Thursday, March 21, 2013

How to tell if the person who is telling you about fashion actually knows anything about fashion...

Magazines & sites that write good things about people who pay them and bad things or nothing about those that don't. Bloggers who don't know the difference between silk & satin. Bitter, scowling ex-kings & queens with closed minds who hate everybody except those that they rose to prominence with. Angry young writers who carry multiple axes they wield any time they get refused entry to a show or event. Know nothing dilettantes who got the job because they're privileged & pretty. It seems that there are many layers of crud between designers, their designs, and the public these days. How does a fashion passionista who thinks the clothes are beautiful and wants to know more about the designer & the brand dig through the muck to find out what's really at the beating heart of the matter? How do you know who's worth listening to in the fashion press and who's links you should never bother clicking on? Below I've assembled seven clues that I've discovered I use sub-consciously to make this decision, and believe me as a branding & marketing rep I have to make it daily.

Clue#1 Can they actually write? The easiest way to determine that is to ask yourself one question. Do I find myself compelled to continue reading their work once I start? If a writer can't create that they should do something else for a living. Of almost equal weight is, do they let spelling, punctuation, and grammatical mistakes get published? If they do they're lazy and don't care about their craft and neither should you.

The next thing to do is recognize that a lot of what is written/shot is context dependent. It is not appropriate for a fashion journalist to ask "tough" questions backstage prior to a show. The designer and everyone else in a 50 foot radius is on the very edge of nerves. Asking a potentially controversial question then means you're either insensitive or stupid. That doesn't mean you can't ask a good question though and that's Clue #2. Does the person I'm reading ask smart questions? Does it sound like they did some homework about the designer and their body of work?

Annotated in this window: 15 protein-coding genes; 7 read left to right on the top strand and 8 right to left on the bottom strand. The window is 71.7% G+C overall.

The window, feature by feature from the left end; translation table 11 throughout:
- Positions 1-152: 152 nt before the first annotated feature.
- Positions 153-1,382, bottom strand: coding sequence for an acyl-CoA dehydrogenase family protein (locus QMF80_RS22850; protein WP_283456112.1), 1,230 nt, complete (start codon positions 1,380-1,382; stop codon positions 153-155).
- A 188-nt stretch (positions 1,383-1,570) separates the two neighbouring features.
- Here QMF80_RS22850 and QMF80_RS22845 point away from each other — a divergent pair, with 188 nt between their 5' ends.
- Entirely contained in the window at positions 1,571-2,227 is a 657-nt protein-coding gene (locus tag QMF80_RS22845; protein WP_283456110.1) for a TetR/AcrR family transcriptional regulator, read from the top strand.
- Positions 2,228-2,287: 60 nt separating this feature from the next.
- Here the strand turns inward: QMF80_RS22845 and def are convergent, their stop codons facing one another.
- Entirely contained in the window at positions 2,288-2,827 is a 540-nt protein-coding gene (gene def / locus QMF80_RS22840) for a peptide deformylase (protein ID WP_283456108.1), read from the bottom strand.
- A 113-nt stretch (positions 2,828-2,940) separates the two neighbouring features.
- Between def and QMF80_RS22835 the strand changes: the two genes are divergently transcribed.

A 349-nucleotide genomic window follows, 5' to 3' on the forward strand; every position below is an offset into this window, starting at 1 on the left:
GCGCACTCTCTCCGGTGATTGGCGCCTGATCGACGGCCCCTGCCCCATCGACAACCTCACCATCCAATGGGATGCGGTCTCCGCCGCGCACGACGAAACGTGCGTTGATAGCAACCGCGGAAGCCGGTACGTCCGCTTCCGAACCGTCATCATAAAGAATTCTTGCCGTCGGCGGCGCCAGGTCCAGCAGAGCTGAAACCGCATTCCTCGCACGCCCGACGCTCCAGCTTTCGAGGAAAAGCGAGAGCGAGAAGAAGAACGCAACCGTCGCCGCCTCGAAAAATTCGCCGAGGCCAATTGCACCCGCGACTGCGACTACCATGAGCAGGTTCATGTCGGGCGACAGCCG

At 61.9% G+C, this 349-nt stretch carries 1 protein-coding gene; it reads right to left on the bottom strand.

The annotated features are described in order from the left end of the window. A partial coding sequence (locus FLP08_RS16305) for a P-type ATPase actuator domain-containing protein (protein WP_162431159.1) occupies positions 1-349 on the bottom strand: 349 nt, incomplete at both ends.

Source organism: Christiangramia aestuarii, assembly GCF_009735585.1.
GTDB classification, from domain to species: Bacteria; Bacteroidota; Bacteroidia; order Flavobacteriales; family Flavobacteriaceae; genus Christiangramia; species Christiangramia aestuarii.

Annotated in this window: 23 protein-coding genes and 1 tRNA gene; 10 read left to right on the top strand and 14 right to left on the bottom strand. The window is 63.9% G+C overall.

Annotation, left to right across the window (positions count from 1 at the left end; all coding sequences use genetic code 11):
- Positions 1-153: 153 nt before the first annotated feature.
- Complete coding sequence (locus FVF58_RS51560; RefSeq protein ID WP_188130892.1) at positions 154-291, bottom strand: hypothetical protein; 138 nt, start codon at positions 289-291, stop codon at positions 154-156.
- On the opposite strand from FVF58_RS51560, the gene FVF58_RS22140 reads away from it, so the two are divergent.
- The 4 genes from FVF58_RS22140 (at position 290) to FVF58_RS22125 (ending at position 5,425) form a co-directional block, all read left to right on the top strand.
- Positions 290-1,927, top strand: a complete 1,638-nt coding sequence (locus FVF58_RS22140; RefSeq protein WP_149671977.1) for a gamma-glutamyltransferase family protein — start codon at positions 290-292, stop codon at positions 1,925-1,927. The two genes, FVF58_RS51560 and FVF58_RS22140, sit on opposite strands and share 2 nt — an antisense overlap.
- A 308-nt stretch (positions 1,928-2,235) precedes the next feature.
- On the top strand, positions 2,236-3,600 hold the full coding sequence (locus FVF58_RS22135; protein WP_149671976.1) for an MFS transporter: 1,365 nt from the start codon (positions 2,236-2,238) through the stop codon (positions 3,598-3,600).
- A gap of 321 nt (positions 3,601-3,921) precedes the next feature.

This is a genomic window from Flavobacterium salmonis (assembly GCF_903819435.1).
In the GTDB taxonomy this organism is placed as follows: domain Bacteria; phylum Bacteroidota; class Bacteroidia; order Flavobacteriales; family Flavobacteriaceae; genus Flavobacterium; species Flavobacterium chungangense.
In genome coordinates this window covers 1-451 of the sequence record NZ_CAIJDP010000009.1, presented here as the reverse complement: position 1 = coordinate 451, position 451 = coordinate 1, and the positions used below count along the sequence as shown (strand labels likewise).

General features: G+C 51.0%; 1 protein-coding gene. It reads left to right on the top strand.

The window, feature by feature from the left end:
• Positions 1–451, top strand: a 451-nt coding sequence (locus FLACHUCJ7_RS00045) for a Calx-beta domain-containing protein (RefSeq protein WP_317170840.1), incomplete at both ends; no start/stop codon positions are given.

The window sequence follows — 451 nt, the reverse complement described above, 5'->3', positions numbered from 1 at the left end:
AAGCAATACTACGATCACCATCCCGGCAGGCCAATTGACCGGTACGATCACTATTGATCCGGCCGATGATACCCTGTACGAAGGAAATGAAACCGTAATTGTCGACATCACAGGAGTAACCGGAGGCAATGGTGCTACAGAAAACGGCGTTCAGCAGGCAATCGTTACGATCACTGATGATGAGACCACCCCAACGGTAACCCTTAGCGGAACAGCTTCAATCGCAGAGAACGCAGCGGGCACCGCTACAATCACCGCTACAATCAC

An in depth piece is where the tougher or more probing questions belong and that's Clue #3. When appropriate does the person ask questions about topics that the subject might not want to answer? 

Clue #4 is one that has always mystified me about the fashion press. Does the reporter actually know how fashion is made? Do they talk about fabric & techniques? Do they understand the business at all? Fashion has to be one of the only industries I've ever seen where if the writer assigned has no knowledge about the topic at hand nobody bats an eye. Imagine a football announcer who doesn't know why gaining an average of 4 yards a play is significant and you'll understand the current state of the fashion press. 

Clue #5 is one of my old rules for my writers at Does the writer back up their opinions with facts or logical arguments? A good opinion is an educated opinion. You can write whatever you honestly feel but you need to justify it.

One of favorite lessons from my high school teaching days was on how to spot bias in writing. This is Clue #6 in how to tell if the person you're reading is a hack. How do they say what they say? The easiest way to tell is if there is an over abundance of adjectives & verbs. If a writer goes out of their way to be clever that's a tip off for sure. Another hint is how they structure their information. If the first paragraph has nothing to do with the designer and their work then no matter what the writer goes on to say about the fashion they are likely burying info and don't like the designer. Equally if they gush endlessly with lofty abandon that likely means bias. 

The final clue, Clue #7 is about the writer's character. Is the person I'm reading lazy? Do they reference research they did? Did they just copy PR releases and text? Do they reference fashion history at all? The only way to find this out is for you yourself not to be lazy. Look up what others are saying about the designer Look up with the brand and their representatives say about themselves. 

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